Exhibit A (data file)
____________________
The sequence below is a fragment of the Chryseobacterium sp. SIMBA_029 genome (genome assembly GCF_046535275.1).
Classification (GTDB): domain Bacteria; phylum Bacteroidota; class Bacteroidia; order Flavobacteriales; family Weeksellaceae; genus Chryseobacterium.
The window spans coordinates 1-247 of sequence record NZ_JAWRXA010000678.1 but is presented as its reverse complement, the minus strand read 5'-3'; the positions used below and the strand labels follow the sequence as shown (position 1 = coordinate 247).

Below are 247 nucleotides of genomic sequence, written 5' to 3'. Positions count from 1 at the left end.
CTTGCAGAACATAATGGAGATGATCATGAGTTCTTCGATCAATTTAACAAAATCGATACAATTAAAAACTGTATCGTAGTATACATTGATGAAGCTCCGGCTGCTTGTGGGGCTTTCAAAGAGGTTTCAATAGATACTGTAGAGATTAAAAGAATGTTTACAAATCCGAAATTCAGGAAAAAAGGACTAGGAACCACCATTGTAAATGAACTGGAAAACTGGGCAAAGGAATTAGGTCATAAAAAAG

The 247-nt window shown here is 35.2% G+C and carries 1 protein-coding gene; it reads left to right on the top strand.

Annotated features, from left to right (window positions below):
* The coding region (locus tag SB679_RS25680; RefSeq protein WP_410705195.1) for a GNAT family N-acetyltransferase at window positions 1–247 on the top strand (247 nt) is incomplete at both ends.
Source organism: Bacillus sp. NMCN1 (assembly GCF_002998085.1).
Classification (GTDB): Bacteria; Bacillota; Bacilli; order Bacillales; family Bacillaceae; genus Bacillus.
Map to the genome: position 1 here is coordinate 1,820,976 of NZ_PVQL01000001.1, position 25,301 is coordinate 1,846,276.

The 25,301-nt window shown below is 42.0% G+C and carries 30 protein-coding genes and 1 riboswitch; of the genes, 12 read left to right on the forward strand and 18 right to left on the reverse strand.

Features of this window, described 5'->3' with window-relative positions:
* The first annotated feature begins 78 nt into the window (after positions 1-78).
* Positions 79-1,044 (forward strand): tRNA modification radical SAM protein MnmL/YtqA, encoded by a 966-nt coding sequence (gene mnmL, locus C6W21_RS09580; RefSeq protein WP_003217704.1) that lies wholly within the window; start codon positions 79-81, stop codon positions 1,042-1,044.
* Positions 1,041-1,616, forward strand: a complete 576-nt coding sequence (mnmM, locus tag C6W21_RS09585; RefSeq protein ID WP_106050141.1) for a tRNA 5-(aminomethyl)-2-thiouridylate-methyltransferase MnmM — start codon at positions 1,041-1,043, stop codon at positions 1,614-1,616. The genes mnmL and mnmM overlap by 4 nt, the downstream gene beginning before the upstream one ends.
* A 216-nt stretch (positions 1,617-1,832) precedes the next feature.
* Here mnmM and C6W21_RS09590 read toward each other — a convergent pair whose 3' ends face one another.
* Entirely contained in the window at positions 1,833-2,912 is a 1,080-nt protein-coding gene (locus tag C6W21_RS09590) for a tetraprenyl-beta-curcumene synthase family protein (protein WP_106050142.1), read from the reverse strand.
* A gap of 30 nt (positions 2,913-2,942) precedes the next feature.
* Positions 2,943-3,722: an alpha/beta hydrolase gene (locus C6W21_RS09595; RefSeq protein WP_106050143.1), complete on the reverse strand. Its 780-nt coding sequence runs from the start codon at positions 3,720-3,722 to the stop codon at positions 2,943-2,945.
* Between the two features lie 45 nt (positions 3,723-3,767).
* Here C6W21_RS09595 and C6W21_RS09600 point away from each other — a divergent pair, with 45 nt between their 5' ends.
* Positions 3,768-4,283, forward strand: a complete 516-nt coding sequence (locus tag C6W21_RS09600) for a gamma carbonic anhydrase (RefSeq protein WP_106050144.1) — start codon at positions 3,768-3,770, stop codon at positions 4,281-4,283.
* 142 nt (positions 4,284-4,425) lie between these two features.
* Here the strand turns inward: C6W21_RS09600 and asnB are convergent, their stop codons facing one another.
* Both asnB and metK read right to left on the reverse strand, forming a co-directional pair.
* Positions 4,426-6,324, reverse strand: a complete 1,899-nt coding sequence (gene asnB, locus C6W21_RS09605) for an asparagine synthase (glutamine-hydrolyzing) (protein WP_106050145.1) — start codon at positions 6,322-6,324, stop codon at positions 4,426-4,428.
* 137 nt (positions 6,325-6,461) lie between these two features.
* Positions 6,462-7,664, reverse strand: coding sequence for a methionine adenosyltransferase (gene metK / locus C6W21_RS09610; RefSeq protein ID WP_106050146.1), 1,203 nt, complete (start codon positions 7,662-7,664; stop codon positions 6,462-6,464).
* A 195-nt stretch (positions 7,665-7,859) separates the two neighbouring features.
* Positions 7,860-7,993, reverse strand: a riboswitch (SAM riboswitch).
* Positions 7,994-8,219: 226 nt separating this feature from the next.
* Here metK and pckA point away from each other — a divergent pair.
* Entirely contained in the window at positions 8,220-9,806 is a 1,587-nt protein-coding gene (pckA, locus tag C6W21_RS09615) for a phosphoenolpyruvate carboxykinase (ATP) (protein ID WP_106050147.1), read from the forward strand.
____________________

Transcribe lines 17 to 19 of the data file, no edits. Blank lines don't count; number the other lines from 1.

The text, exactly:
* A 216-nt stretch (positions 1,617-1,832) precedes the next feature.
* Here mnmM and C6W21_RS09590 read toward each other — a convergent pair whose 3' ends face one another.
* Entirely contained in the window at positions 1,833-2,912 is a 1,080-nt protein-coding gene (locus tag C6W21_RS09590) for a tetraprenyl-beta-curcumene synthase family protein (protein WP_106050142.1), read from the reverse strand.